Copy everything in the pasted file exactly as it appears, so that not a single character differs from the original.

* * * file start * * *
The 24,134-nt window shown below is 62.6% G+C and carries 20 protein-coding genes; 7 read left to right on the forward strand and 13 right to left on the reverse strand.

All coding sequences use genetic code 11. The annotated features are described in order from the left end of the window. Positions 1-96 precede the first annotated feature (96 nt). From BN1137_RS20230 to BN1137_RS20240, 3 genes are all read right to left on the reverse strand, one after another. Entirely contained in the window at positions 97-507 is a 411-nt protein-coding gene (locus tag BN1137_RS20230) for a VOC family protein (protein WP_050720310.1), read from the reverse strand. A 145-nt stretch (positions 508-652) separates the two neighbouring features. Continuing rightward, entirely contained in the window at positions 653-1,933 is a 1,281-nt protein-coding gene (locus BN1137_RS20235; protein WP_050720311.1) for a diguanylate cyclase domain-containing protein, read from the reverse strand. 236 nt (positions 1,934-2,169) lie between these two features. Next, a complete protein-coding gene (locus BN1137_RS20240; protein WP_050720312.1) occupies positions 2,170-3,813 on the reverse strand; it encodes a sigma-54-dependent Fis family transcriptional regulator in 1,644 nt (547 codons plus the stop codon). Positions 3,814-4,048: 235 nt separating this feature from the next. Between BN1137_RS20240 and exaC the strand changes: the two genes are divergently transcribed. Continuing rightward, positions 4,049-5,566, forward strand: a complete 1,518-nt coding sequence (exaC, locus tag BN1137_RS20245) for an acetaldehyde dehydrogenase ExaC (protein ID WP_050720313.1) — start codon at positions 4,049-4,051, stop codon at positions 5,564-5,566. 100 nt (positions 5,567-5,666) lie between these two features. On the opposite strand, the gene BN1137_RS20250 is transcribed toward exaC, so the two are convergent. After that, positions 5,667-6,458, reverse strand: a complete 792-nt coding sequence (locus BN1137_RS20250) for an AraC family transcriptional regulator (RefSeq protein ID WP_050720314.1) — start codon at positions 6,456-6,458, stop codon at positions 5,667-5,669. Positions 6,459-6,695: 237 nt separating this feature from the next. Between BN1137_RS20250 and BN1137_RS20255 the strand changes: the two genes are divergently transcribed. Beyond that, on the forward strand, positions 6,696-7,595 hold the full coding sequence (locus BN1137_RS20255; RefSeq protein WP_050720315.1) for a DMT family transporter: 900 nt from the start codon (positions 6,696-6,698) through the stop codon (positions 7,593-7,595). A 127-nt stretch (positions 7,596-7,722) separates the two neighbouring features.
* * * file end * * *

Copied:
The 24,134-nt window shown below is 62.6% G+C and carries 20 protein-coding genes; 7 read left to right on the forward strand and 13 right to left on the reverse strand.

All coding sequences use genetic code 11. The annotated features are described in order from the left end of the window. Positions 1-96 precede the first annotated feature (96 nt). From BN1137_RS20230 to BN1137_RS20240, 3 genes are all read right to left on the reverse strand, one after another. Entirely contained in the window at positions 97-507 is a 411-nt protein-coding gene (locus tag BN1137_RS20230) for a VOC family protein (protein WP_050720310.1), read from the reverse strand. A 145-nt stretch (positions 508-652) separates the two neighbouring features. Continuing rightward, entirely contained in the window at positions 653-1,933 is a 1,281-nt protein-coding gene (locus BN1137_RS20235; protein WP_050720311.1) for a diguanylate cyclase domain-containing protein, read from the reverse strand. 236 nt (positions 1,934-2,169) lie between these two features. Next, a complete protein-coding gene (locus BN1137_RS20240; protein WP_050720312.1) occupies positions 2,170-3,813 on the reverse strand; it encodes a sigma-54-dependent Fis family transcriptional regulator in 1,644 nt (547 codons plus the stop codon). Positions 3,814-4,048: 235 nt separating this feature from the next. Between BN1137_RS20240 and exaC the strand changes: the two genes are divergently transcribed. Continuing rightward, positions 4,049-5,566, forward strand: a complete 1,518-nt coding sequence (exaC, locus tag BN1137_RS20245) for an acetaldehyde dehydrogenase ExaC (protein ID WP_050720313.1) — start codon at positions 4,049-4,051, stop codon at positions 5,564-5,566. 100 nt (positions 5,567-5,666) lie between these two features. On the opposite strand, the gene BN1137_RS20250 is transcribed toward exaC, so the two are convergent. After that, positions 5,667-6,458, reverse strand: a complete 792-nt coding sequence (locus BN1137_RS20250) for an AraC family transcriptional regulator (RefSeq protein ID WP_050720314.1) — start codon at positions 6,456-6,458, stop codon at positions 5,667-5,669. Positions 6,459-6,695: 237 nt separating this feature from the next. Between BN1137_RS20250 and BN1137_RS20255 the strand changes: the two genes are divergently transcribed. Beyond that, on the forward strand, positions 6,696-7,595 hold the full coding sequence (locus BN1137_RS20255; RefSeq protein WP_050720315.1) for a DMT family transporter: 900 nt from the start codon (positions 6,696-6,698) through the stop codon (positions 7,593-7,595). A 127-nt stretch (positions 7,596-7,722) separates the two neighbouring features.